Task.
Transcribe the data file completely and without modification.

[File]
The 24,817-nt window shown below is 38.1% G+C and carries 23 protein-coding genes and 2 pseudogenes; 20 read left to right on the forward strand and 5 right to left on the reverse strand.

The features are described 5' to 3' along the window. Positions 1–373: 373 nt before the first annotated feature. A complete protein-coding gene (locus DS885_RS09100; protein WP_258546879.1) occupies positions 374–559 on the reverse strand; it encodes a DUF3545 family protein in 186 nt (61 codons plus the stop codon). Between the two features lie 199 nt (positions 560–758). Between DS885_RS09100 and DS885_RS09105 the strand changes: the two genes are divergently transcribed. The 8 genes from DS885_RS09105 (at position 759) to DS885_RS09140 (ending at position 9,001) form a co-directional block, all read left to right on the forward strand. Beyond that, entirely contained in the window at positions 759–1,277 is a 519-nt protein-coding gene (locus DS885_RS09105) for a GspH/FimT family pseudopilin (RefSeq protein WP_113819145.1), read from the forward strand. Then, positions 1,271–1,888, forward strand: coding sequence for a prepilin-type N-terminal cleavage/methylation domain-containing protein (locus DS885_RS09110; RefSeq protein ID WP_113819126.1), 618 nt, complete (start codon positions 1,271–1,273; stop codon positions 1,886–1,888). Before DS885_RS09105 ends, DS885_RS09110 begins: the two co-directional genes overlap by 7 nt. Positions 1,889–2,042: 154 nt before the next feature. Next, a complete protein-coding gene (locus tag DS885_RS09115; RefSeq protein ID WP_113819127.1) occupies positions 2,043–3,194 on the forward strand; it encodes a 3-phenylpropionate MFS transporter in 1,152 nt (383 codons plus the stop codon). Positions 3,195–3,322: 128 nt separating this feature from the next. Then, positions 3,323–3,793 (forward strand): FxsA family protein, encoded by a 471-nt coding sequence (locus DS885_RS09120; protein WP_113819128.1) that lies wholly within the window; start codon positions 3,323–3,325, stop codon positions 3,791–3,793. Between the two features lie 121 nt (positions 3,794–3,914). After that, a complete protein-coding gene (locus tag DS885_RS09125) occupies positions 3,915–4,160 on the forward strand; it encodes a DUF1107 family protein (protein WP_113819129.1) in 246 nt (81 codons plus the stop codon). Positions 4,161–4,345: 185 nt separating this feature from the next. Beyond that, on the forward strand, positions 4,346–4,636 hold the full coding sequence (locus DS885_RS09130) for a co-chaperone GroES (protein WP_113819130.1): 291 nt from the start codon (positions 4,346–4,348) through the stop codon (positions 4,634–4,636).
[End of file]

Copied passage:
The 24,817-nt window shown below is 38.1% G+C and carries 23 protein-coding genes and 2 pseudogenes; 20 read left to right on the forward strand and 5 right to left on the reverse strand.

The features are described 5' to 3' along the window. Positions 1–373: 373 nt before the first annotated feature. A complete protein-coding gene (locus DS885_RS09100; protein WP_258546879.1) occupies positions 374–559 on the reverse strand; it encodes a DUF3545 family protein in 186 nt (61 codons plus the stop codon). Between the two features lie 199 nt (positions 560–758). Between DS885_RS09100 and DS885_RS09105 the strand changes: the two genes are divergently transcribed. The 8 genes from DS885_RS09105 (at position 759) to DS885_RS09140 (ending at position 9,001) form a co-directional block, all read left to right on the forward strand. Beyond that, entirely contained in the window at positions 759–1,277 is a 519-nt protein-coding gene (locus DS885_RS09105) for a GspH/FimT family pseudopilin (RefSeq protein WP_113819145.1), read from the forward strand. Then, positions 1,271–1,888, forward strand: coding sequence for a prepilin-type N-terminal cleavage/methylation domain-containing protein (locus DS885_RS09110; RefSeq protein ID WP_113819126.1), 618 nt, complete (start codon positions 1,271–1,273; stop codon positions 1,886–1,888). Before DS885_RS09105 ends, DS885_RS09110 begins: the two co-directional genes overlap by 7 nt. Positions 1,889–2,042: 154 nt before the next feature. Next, a complete protein-coding gene (locus tag DS885_RS09115; RefSeq protein ID WP_113819127.1) occupies positions 2,043–3,194 on the forward strand; it encodes a 3-phenylpropionate MFS transporter in 1,152 nt (383 codons plus the stop codon). Positions 3,195–3,322: 128 nt separating this feature from the next. Then, positions 3,323–3,793 (forward strand): FxsA family protein, encoded by a 471-nt coding sequence (locus DS885_RS09120; protein WP_113819128.1) that lies wholly within the window; start codon positions 3,323–3,325, stop codon positions 3,791–3,793. Between the two features lie 121 nt (positions 3,794–3,914). After that, a complete protein-coding gene (locus tag DS885_RS09125) occupies positions 3,915–4,160 on the forward strand; it encodes a DUF1107 family protein (protein WP_113819129.1) in 246 nt (81 codons plus the stop codon). Positions 4,161–4,345: 185 nt separating this feature from the next. Beyond that, on the forward strand, positions 4,346–4,636 hold the full coding sequence (locus DS885_RS09130) for a co-chaperone GroES (protein WP_113819130.1): 291 nt from the start codon (positions 4,346–4,348) through the stop codon (positions 4,634–4,636).